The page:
I remember two cases of would-be suicide, which bore a striking similarity to each other. Both men had talked of their intention to commit suicide. Both used the typical argument—they had nothing more to expect from life. In both cases, it was a question of getting them to realize that life was still expecting something from them; something in the future was expected of them. We found, in fact, that for the one it was his child whom he adored and who was waiting for him in a foreign country. For the other it was a thing, not a person. This man was a scientist and had written a series of books which still needed to be finished. His work could not be done by anyone else, anymore that another person could ever take the place of the father in the child's affections.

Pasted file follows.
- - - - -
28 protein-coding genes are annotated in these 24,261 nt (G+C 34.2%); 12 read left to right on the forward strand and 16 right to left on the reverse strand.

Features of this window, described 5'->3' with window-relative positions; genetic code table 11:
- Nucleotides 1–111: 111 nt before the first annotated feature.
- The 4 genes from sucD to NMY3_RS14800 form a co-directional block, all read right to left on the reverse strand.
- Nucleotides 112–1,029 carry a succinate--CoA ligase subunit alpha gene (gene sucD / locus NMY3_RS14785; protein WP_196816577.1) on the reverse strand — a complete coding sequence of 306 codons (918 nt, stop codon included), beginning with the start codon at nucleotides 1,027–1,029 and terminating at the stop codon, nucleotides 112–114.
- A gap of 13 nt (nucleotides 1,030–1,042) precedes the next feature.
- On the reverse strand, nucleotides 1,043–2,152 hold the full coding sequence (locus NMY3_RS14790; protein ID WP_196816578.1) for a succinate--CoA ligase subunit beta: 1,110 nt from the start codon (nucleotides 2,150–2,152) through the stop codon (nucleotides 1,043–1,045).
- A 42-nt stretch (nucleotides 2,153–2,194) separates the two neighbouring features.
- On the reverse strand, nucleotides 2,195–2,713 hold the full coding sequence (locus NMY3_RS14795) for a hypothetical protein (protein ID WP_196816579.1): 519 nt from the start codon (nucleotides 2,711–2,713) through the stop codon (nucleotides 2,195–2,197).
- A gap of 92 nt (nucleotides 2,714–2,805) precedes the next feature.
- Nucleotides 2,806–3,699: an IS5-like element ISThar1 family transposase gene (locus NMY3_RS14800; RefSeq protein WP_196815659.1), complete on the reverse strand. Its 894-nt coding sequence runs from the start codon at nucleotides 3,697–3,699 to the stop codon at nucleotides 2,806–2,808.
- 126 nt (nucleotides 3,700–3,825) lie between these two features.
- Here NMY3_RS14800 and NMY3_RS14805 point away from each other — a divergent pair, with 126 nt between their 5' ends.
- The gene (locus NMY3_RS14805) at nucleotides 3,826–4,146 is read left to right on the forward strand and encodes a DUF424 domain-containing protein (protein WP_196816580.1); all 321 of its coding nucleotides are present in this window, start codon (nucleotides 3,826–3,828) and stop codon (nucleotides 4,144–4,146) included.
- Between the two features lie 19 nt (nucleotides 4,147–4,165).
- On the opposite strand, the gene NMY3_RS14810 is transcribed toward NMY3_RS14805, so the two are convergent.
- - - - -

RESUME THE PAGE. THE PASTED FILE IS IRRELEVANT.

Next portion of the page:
This uniqueness and singleness which distinguishes each individual and gives a meaning to his existence has a bearing on creative work as much as it does on human love. When the impossibility of replacing a person is realized, it allows the responsibility which a man has for his existence and its continuance to appear in all its magnitude. A man who becomes conscious of the responsibility he bears toward a human being who affectionately waits for him, or to an unfinished work, will never be able to throw away his life, He knows the "why" for his existence, and will be able to bear almost any "how."
-Viktor E. Frankl, Man's Search For Meaning